Assessment of the Efficacy and Safety of a Novel, Low-Cost, Junctional Tourniquet in a Porcine Model of Hemorrhagic Shock

Dean Nachman, Dor Dulce, Linn Wagnert-Avraham, Lilach Gavish, Noy Mark, Rafi Gerrasi, S. David Gertz, Arik Eisenkraft

Research output: Contribution to journalArticlepeer-review

3 Scopus citations


Introduction: Commercially available junctional tourniquets (JTQs) have several drawbacks. We developed a low-cost, compact, easy to apply JTQ. The aim of this study was to assess the tourniquets' safety and efficacy in a swine model of controlled hemorrhage. Materials and Methods: Five pigs were subjected to controlled bleeding of 35% of their blood volume. Subsequently, the JTQ was applied to the inguinal area for 180 minutes. Afterwards, the tourniquet was removed for additional 60 minutes of follow up. During the study, blood flow to both hind limbs and blood samples for tissue damage markers were repeatedly assessed. Following sacrifice, injury to both inguinal areas was evaluated microscopically and macroscopically. Results: Angiography demonstrated complete occlusion of femoral artery flow, which was restored following removal of the tourniquet. No gross signs of tissue damage were noticed. Histological analysis revealed mild necrosis and infiltration of inflammatory cells. Blood tests showed a mild increase in potassium and lactic acid levels throughout the protocol. Conclusions: The tourniquet achieved effective arterial occlusion with minimal tissue damage, similar to reports of other JTQs. Subjected to further human trials, the tourniquet might be a suitable candidate for widespread frontline deployment because of its versatility, compactness, and affordable design.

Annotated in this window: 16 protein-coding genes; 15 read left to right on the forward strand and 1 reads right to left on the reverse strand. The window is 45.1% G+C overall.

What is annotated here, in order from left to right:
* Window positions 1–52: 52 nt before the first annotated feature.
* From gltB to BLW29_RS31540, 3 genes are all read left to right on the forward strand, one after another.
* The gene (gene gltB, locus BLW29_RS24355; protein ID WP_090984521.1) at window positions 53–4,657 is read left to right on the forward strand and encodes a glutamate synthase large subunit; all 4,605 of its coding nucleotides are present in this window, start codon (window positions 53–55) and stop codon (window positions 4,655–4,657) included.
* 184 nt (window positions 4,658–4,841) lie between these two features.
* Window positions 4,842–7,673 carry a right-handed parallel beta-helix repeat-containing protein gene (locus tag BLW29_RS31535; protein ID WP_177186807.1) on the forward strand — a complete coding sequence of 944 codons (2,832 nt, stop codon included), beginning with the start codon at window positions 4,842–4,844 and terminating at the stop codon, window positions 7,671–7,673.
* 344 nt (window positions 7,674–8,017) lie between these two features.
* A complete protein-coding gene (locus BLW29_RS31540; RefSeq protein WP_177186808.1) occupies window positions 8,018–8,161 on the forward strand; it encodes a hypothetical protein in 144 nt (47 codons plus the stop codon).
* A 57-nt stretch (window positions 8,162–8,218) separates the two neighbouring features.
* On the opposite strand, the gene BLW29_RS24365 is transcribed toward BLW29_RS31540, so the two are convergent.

Original languageAmerican English
Pages (from-to)96-102
Number of pages7
JournalMilitary Medicine
StatePublished - 7 Jan 2020

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© 2020 Association of Military Surgeons of the United States. All rights reserved.


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